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New Commutarianism
The Upsides of Living with Your Parents

 Young people can’t seem to catch a break. In case you missed it, the number of multigenerational households has more than doubled since 1980, according to a recent Pew survey—and that increase is largely due to young adults, ages 25 to 34, living at home. By the numbers:

The percentages look like this:

Pundits have reacted to these numbers by lamenting the recession. According to Pew, “By 2012, roughly one-in-four of these young adults (23.6%) lived in multi-generational households, up from 18.7% in 2007 and 11% in 1980.” Not only are alarming numbers of youngsters living at home; they’re reversing a historical trend. Oldsters have been far more likely to live with their grown children, at least until 2012, when “22.7% of adults ages 85 and older lived in a multi-generational household, just shy of the 23.6% of adults ages 25 to 34 in the same situation.” Facing sky-high tuition rates, a job market in the doldrums, and an economy in transition, millennials aren’t enjoying enough economic security to start their own households.

Though the recession has been unquestionably hard on millennials, we’d quibble with the conclusion that multigenerational living is in all cases a bad thing. A household that includes several generations does have its advantages. It can make eldercare a bit more manageable, can help young parents who would otherwise struggle to pay for childcare, and can strengthen family ties and help build up social capital. Young adults should have the economic freedom to strike out on their own, and we’re right to worry about the decline in economic opportunity that pushes people to live with their parents. But, as Megan McArdle has noted, a few years of living with one’s parents can make for fond memories, as they offer an opportunity for parents and their children to spend time together as adults.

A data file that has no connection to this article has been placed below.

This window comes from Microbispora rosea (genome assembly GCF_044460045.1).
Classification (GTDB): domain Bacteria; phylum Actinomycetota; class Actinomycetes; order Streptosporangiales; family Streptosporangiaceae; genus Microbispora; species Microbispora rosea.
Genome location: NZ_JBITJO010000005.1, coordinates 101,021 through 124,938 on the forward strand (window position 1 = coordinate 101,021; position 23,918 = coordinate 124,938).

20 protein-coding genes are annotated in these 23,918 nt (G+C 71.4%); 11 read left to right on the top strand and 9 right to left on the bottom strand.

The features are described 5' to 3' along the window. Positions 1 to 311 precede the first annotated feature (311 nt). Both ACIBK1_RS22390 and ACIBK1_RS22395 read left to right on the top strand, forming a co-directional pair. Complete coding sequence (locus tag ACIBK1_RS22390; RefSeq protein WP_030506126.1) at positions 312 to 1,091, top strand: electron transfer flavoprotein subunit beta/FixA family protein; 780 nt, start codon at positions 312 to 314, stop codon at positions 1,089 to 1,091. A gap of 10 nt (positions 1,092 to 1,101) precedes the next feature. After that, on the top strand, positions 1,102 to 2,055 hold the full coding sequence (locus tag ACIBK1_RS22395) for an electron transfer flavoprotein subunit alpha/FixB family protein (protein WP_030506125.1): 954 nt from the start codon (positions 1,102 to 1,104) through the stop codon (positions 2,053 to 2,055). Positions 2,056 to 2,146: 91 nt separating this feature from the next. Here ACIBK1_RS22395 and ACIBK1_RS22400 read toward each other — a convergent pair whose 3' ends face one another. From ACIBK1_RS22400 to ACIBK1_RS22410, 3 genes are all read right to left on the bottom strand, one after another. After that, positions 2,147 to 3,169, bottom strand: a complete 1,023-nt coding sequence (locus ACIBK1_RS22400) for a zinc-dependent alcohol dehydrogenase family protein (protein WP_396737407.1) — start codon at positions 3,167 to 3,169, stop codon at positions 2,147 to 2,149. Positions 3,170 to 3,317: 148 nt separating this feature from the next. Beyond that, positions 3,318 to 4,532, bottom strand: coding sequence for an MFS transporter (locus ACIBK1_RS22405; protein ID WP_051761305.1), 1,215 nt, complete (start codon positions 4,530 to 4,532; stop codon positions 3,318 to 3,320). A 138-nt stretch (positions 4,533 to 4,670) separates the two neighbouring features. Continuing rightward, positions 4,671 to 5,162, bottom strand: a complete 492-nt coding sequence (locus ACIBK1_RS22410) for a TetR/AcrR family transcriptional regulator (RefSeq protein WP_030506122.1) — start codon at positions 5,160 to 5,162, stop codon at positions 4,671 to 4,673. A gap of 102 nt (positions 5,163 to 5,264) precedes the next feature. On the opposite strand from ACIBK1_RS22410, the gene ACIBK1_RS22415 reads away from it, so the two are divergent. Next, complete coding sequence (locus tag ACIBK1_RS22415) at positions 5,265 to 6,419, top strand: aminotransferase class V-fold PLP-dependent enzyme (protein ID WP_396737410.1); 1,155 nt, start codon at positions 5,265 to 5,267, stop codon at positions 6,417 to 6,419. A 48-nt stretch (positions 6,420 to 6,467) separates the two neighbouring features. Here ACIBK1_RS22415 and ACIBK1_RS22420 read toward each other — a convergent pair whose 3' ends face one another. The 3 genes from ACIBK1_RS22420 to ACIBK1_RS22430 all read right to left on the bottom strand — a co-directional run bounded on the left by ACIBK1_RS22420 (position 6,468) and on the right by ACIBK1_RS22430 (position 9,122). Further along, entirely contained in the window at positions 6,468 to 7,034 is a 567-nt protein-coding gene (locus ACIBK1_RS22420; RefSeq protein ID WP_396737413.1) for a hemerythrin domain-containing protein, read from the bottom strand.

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  • PKCasimir

    Why do I suspect that this was written by a millennial?
    The problem is not multi-generational households. The problem is millennials living like children requiring their parents to support them long after they should be supporting themselves.

    • Andrew Allison

      Well yes, they should be supporting themselves. Unfortunately, a combination of student debt, lack of jobs and self-indulgence has made it difficult to do so. Given the inter-generational wealth transfer represented by the decline in purchasing power of the dollar brought about by out-of-control deficit spending, doesn’t sponging off ones parents seems morally justified?

      • PKCasimir

        No! That’s part of the problem – the mentality that sponging off of anyone is morally acceptable.

        • Andrew Allison

          I agree in principle (notably WRT most welfare recipients and all subsidized ACA enrollees), but let’s face it, parents are programmed to take care of their kids. If the kids are un/under-employed, and can’t manage living expenses after student loan payments, Smartphone subscriptions, etc. what’s a parent gonna do? The issue, as you point out, is that they haven’t been taught self-reliance and responsibility. Who’s fault is that? Seems to me the parents may be getting their just deserts. The kids, of course, are doomed.